New Jersey election officials are looking into whether Republican gubernatorial candidate Steve Lonegan has run afoul of an untested campaign-finance law.

An unfavorable finding could cost Lonegan matching state funds, potentially crippling his candidacy.

In recent days, the Election Law Enforcement Commission has asked for more information about Lonegan's role as New Jersey director of Americans for Prosperity, an antitax group.

A 2001 law says any candidate seeking state matching funds to run for governor must disclose the names of donors to any issue-advocacy organization he managed in the four years before running for governor.

The law aims to prevent stalking-horse candidacies, and to prevent people from skirting maximum-contribution limits, according to election law officials and experts.

Lonegan said he wasn't worried about the commission's requests for more information, saying, "ELEC can do their due diligence. I have no problem with that."

Lonegan said he lived up to the law's intent and noted that he went to the commission seeking clarification.

He was New Jersey director of the antitax group until the fall, when he started running for governor. He said he was simply a functionary who made suggestions that the home office in Washington approved or disapproved.

The law has sweeping implications and could force leaders of unions, citizens' lobbies, policy study groups, and other civic organizations to choose between running for office and giving up their benefactors, said lawyer Jim Bopp, the Terre Haute, Ind., Republican National Committee member who has argued numerous cases against such state and federal campaign laws.

"It's certainly unconstitutional under the First Amendment," he said. "Issue-advocacy groups cannot constitutionally be required to disclose their donors."

That Lonegan is not challenging the constitutionality of the law puzzles veteran political adviser Bill Pascoe, the only consultant to beat the New Jersey Republican machine in recent years.

"What Lonegan ought to do is bring in Jim Bopp and sue the state, force an enforcement action so Bopp can go to court and knock this thing out of the park, get three days of earned media on how the establishment is trying to shaft them," he said.

Pascoe ran Republican Bret Schundler's successful 2001 gubernatorial primary campaign against the party establishment-backed Bob Franks.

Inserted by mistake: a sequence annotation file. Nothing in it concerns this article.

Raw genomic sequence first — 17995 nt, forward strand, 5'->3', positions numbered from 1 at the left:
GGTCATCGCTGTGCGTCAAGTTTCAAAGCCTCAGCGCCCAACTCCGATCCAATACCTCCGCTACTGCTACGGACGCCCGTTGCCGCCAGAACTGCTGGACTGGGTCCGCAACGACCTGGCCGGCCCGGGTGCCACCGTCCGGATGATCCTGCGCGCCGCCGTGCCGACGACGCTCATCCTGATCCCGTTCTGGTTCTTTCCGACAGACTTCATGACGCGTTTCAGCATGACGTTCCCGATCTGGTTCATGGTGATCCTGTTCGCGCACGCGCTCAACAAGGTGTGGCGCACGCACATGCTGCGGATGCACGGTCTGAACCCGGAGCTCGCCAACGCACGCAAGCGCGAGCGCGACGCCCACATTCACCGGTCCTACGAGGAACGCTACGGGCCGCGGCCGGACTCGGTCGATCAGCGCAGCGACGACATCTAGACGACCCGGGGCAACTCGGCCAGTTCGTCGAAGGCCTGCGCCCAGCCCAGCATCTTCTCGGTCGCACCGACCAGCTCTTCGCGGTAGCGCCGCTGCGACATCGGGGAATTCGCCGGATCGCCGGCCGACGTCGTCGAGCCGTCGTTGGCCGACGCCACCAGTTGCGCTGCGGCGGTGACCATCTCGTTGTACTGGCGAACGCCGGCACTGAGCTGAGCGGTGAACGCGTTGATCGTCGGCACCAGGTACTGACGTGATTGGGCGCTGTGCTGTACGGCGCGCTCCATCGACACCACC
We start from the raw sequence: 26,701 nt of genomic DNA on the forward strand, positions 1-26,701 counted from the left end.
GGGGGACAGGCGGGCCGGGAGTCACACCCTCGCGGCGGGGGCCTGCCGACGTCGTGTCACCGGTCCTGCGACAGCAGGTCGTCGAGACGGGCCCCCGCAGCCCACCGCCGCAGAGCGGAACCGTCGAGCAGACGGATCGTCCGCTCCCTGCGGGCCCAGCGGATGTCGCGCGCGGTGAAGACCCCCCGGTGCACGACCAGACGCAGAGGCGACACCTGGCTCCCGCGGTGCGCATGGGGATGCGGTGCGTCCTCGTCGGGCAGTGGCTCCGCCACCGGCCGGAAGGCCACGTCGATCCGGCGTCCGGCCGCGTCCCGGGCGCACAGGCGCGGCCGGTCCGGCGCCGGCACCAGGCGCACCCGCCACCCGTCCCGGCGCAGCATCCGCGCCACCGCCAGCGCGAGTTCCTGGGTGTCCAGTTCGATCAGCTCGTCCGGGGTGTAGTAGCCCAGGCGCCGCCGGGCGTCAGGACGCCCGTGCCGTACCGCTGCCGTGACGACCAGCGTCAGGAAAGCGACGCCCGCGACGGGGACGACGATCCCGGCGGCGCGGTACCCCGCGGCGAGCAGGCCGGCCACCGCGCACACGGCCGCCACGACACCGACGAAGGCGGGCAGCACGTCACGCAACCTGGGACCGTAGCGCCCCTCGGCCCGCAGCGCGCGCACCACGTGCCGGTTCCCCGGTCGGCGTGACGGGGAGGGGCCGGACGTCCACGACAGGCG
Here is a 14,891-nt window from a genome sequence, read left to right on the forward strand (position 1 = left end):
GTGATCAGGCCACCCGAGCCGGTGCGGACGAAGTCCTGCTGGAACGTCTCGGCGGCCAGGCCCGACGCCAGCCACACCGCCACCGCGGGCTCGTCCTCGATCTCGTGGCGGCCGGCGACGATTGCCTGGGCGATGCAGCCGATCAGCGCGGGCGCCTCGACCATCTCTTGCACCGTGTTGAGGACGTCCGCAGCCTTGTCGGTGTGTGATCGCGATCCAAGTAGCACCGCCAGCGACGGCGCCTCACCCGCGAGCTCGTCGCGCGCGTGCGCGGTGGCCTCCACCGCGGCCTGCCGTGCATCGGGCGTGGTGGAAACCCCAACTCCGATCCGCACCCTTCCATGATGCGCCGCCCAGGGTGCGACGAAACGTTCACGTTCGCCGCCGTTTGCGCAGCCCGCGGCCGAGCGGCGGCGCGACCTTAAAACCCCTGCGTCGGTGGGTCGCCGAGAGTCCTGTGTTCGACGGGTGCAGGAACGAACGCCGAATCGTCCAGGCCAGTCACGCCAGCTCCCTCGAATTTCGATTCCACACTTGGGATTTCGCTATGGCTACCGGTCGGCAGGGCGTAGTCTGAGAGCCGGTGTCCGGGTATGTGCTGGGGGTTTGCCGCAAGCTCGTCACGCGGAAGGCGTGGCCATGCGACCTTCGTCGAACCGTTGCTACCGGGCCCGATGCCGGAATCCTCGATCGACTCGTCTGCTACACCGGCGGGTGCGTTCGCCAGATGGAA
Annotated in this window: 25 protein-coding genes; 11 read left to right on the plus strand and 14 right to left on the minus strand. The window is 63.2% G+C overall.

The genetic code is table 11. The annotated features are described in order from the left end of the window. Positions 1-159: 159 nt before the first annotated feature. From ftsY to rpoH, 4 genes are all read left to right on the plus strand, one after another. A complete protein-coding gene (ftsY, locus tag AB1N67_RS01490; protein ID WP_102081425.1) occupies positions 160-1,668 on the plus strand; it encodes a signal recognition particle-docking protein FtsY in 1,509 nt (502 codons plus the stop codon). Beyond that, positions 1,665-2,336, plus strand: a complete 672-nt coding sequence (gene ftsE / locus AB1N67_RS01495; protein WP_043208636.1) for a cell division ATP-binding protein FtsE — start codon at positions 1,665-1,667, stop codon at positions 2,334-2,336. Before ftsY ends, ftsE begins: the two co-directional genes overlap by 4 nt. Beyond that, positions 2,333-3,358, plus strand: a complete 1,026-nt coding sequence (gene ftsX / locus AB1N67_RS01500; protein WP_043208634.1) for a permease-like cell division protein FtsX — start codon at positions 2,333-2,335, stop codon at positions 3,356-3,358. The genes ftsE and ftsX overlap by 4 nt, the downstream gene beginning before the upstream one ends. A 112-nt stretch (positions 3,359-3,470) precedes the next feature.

One of Lonegan's campaign themes is that he is a hard-core Republican and the only GOP candidate who can draw sharp enough ideological contrasts between himself and Democratic Gov. Corzine to win the general election.

The state could force Lonegan to stop taking state campaign money. And, it could gc after him following the June 2 primary for reimbursement of state money, according to Fred Herrmann, executive director of the commission.

This is an especially thorny problem for Lonegan because money helped make him credible.

In the earliest days of the primary, he became the first to qualify for state campaign funds by raising enough money to prove he had support. Analysts who had dismissed him started paying attention, and his fund-raising picked up because contributors like to back someone they think can win.

On Wednesday night, Lonegan's campaign sent out a notice saying he'd raised even more money. The campaign was hoping to get state matching funds to bring his tally of state and personally raised cash to $1.4 million.

"If Steve Lonegan is to have a shot, he has to have the matching funds that New Jersey provides for its gubernatorial candidates," said political scientist Ben Dworkin of Rider University. "It was a sign of his strength through the state that he was able to get them so quickly."

He added, "If, for whatever reason, they are taken away and he loses that status, it will be extremely difficult to run a competitive race in this primary, where he is already behind."

In the money race, Christie eclipsed him Feb. 19 when the state gave him $760,160 to Lonegan's $533,841.

The challenge to his campaign came from questions raised in a Feb. 12 Associated Press story.

A similar case came up in the 2001 governor's race when Schundler ran against Franks. A few months before hitting the campaign trail, a scholarship group formed by Schundler ran television ads supporting school vouchers.

Franks sued, saying the organization was promoting Schundler's gubernatorial candidacy on an issue dear to primary voters.

But with Bopp defending him, Schundler successfully argued that the ads never encouraged people to vote for Schundler and were therefore not campaign ads.

At the time, it was widely understood that the former Jersey City mayor would run for governor.

Franks sued under a different law than the one which may be applied to Lonegan. Franks lost, but not before running a scathing television ad that implied Schundler's campaign was using scholarship money intended for poor children.

Pascoe said the ad didn't work because people didn't believe Schundler would take money from children and noted that Schundler won the primary.

Contact staff writer Cynthia Burton at 856-779-3858 or cburton@phillynews.com.